The Jaguar Freeway

A bold plan for wildlife corridors that connect populations from Mexico to Argentina could mean the big cat’s salvation

Given a safe passage, jaguars will wander hundreds of miles to breed, even swimming across the Panama Canal. (Steve Winter / Panthera)
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Ultimately, studies of DNA from jaguars throughout their range will determine whether or not the corridor project will enable populations to interbreed with other populations. George Amato, of the American Museum of Natural History in New York, directs the world’s largest cat genetics program; the museum’s freezers hold more than 600 DNA samples from around 100 different jaguars, and Panthera regularly sends Amato new samples of jaguar scat. “In five years we’ll know every jaguar by name,” he jokes.

Near sunset, I join the team and we head upriver in three boats, scouring small creeks in the fading light. Our boatman scans the shoreline with a powerful spotlight. The beam swarms with insects and the frenetic flights of fish-eating bats. Along the shore, the orange glints of hundreds of pairs of caiman eyes shine brightly, like runway reflectors on a landing strip, guiding us back toward the lodge under a swollen moon.

A few miles from one of Panthera’s conservation ranches, we spot a male jaguar lying on a beach. He seems unconcerned by our presence. He yawns, rests his head on his paws, then slowly, luxuriously, grooms himself like a massive housecat. When he’s finished, he rises, stretches and saunters off into the brush.

A mile on, another good-sized animal swims by us. The boatman points. “Onça,” he whispers, Portuguese for jaguar. It bounds onto the bank, water flying as it shakes. It’s a female. She lopes off into the head-high grasses like a spotted apparition. We kill the engine and wait for another glimpse. She reappears, leaping effortlessly onto a high rock.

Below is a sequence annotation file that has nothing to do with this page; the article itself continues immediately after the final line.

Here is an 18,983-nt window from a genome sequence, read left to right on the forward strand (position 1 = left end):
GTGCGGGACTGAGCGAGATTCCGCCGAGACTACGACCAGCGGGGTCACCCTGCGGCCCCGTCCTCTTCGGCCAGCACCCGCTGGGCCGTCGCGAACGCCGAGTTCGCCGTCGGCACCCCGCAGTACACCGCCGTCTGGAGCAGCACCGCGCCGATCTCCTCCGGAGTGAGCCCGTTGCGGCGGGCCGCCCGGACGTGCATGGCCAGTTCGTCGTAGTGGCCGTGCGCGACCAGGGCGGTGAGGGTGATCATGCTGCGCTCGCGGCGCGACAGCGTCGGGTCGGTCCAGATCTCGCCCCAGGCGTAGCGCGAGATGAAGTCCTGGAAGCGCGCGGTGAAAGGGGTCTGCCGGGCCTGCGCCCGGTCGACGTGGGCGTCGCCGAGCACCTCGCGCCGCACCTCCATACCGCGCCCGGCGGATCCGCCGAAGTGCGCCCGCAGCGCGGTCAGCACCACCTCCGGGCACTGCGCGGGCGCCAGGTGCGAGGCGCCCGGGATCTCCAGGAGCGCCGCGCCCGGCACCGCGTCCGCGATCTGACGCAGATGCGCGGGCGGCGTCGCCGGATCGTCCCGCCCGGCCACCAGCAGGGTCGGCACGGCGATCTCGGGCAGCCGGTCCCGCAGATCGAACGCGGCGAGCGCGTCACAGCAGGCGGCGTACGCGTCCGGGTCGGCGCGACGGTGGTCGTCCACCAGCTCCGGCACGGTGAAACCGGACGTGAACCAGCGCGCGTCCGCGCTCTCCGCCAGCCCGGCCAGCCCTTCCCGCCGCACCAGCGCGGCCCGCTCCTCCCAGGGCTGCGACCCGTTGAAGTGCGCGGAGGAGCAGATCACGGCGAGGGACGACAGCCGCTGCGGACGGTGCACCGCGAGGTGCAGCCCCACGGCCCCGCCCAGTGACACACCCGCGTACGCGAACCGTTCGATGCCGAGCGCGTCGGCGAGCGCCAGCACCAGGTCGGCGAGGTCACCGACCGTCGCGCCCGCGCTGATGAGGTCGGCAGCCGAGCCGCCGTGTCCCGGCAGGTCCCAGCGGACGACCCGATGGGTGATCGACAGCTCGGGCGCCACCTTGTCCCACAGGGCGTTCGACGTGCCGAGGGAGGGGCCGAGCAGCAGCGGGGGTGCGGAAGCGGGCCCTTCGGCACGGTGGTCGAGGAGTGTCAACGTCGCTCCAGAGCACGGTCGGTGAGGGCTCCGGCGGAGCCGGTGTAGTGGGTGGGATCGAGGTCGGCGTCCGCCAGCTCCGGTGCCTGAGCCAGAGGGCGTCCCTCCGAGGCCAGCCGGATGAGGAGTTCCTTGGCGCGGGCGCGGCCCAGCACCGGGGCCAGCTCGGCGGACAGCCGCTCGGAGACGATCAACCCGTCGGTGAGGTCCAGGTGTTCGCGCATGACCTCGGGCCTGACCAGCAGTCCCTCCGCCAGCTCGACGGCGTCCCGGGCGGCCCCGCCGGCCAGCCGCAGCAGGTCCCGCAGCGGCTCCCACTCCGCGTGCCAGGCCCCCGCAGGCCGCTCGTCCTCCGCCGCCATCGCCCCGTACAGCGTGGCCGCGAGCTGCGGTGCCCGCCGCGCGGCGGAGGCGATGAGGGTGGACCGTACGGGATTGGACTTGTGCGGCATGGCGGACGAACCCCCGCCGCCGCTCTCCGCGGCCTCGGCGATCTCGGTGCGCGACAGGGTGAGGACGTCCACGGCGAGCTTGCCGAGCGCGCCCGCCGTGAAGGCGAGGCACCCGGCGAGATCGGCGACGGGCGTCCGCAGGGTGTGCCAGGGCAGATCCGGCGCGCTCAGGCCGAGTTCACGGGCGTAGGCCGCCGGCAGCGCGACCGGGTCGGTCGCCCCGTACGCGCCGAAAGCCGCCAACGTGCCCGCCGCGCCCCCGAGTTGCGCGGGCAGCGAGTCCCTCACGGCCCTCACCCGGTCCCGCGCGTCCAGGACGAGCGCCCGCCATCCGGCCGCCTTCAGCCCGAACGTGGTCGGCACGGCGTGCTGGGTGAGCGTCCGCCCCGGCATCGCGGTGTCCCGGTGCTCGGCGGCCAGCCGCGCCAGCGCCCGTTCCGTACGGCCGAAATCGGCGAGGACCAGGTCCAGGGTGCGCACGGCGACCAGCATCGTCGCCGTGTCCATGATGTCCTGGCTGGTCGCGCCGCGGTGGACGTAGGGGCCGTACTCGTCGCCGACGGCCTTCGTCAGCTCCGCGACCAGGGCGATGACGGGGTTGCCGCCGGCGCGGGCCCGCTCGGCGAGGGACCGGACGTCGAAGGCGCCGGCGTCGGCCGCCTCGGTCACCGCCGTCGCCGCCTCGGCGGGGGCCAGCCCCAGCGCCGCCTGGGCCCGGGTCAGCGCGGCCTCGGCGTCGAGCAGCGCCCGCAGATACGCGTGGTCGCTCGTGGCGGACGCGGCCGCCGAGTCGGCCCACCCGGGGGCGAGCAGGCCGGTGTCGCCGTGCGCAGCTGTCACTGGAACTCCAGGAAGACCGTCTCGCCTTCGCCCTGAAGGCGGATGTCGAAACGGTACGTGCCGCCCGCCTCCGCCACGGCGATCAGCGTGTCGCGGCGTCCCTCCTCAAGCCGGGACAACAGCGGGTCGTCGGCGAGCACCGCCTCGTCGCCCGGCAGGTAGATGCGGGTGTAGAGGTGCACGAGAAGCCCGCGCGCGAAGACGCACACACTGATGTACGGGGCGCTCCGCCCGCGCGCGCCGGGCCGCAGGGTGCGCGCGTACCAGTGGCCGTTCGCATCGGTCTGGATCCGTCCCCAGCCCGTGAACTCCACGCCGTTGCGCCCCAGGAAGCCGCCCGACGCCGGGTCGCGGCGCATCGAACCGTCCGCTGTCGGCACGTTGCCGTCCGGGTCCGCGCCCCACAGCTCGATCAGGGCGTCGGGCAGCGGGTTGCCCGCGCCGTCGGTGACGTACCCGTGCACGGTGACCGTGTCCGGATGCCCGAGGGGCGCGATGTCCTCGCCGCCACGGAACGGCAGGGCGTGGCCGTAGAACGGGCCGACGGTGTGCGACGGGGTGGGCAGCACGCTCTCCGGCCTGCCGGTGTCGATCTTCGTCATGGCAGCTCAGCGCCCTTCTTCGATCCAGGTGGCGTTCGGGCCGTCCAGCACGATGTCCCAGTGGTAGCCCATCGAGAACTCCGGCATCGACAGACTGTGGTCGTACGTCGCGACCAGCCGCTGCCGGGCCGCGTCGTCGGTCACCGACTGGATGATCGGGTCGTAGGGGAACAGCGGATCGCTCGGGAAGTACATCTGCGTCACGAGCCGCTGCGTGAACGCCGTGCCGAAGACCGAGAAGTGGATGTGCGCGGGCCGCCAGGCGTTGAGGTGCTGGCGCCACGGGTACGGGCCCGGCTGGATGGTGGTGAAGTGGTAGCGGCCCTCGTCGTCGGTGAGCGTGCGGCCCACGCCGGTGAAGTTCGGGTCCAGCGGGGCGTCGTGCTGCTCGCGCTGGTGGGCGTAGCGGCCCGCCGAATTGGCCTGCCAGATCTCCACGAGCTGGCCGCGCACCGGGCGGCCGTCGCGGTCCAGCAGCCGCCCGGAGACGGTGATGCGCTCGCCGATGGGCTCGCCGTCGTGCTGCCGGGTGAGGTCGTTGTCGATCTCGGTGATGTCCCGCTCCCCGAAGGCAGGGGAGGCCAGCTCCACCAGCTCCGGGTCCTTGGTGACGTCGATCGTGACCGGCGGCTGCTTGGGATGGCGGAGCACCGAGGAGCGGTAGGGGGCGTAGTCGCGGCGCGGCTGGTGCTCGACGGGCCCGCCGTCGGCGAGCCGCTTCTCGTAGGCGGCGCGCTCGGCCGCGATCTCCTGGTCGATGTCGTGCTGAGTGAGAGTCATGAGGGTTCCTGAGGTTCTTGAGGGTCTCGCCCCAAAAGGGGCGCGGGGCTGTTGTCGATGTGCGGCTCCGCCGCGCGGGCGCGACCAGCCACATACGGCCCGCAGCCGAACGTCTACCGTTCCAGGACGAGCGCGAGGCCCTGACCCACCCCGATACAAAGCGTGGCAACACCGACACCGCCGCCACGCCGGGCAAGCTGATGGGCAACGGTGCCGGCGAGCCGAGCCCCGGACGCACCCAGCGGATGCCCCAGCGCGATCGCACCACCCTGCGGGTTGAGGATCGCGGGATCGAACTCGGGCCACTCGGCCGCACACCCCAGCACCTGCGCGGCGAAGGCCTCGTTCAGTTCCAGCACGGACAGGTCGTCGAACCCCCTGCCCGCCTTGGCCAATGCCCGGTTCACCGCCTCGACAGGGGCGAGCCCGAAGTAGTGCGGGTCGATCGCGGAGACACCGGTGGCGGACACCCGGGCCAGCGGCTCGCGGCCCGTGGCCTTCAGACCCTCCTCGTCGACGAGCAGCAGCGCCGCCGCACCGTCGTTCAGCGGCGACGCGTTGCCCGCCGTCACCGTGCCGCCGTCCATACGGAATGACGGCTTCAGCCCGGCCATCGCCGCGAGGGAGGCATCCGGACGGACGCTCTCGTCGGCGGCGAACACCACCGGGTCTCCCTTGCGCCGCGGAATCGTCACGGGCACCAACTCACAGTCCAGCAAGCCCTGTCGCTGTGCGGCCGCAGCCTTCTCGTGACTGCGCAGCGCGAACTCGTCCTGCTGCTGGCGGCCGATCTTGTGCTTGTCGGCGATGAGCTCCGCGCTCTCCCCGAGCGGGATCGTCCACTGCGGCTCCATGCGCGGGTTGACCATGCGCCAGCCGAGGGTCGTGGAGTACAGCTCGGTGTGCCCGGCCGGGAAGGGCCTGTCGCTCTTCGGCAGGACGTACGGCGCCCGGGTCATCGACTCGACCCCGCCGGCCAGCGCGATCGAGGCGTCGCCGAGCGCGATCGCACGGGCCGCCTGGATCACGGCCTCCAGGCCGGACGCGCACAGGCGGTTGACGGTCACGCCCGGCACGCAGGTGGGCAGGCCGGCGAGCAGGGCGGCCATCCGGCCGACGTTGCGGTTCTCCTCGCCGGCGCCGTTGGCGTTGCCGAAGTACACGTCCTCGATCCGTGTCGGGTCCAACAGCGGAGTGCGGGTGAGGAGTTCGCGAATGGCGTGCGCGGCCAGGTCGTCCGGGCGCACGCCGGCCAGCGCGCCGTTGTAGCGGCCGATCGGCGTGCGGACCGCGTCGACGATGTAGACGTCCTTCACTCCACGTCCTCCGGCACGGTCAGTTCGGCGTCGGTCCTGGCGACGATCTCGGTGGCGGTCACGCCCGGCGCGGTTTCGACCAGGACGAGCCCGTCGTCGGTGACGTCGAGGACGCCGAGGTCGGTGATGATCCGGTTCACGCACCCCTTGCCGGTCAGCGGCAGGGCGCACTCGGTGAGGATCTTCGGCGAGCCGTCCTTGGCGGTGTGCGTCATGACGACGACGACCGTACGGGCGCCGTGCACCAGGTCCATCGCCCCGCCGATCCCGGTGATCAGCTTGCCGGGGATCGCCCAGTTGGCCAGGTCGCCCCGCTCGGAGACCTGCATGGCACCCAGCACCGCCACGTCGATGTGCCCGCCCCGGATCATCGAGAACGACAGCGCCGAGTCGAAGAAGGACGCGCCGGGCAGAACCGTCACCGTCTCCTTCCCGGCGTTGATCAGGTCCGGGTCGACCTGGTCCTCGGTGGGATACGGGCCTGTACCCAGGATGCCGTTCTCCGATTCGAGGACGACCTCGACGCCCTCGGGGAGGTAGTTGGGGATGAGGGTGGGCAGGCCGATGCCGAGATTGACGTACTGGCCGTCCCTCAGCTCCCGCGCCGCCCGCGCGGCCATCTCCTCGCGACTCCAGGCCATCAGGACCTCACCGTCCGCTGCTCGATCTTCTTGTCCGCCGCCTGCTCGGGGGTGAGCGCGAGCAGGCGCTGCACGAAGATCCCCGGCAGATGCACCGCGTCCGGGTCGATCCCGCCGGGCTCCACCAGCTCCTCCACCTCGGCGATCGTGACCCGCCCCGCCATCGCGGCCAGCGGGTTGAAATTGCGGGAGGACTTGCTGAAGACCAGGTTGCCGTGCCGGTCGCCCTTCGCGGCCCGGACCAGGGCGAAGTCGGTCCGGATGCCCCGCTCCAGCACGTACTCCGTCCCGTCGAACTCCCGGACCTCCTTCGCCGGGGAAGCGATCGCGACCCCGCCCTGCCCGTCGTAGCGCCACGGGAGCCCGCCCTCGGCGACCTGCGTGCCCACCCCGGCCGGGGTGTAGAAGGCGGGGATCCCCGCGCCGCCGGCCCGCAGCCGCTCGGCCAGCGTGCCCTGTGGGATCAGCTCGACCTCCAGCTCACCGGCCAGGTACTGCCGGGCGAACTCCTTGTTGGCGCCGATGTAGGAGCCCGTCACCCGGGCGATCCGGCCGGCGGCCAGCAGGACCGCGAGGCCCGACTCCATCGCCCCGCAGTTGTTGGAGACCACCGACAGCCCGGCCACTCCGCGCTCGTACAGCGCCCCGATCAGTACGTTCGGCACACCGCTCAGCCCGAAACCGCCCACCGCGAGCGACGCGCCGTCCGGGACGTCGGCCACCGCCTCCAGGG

Two nights later, the biologists trap and collar a young female. We wonder if it’s the cat we’d seen. This one, F7271, is nicknamed “Espada” for a spade-shaped marking on her side.

The two young collared cats—Holyfield and Espada—represent precisely the demographic the jaguar corridor is designed for: the young and mobile.

The collars will later reveal that Espada traveled 85 miles in 76 days, staying mostly on one of the conservation ranches and within the adjacent state park. Her territory overlapped with Holyfield’s, who traveled 111 miles in 46 days.

The key to the success of the corridor project, says Quigley, “is that we’re not starting too late.” Unlike other species in the Panthera genus, such as tigers and snow leopards, jaguars may escape the endangered species list.

“Fortunately,” adds Kaplan, “a sufficient amount of land and political will exists that the jaguar really has a fighting chance.”

Sharon Guynup is a writer in Hoboken, New Jersey, who specializes in science, health and the environment. Conservation photographer Steve Winter works for Panthera.


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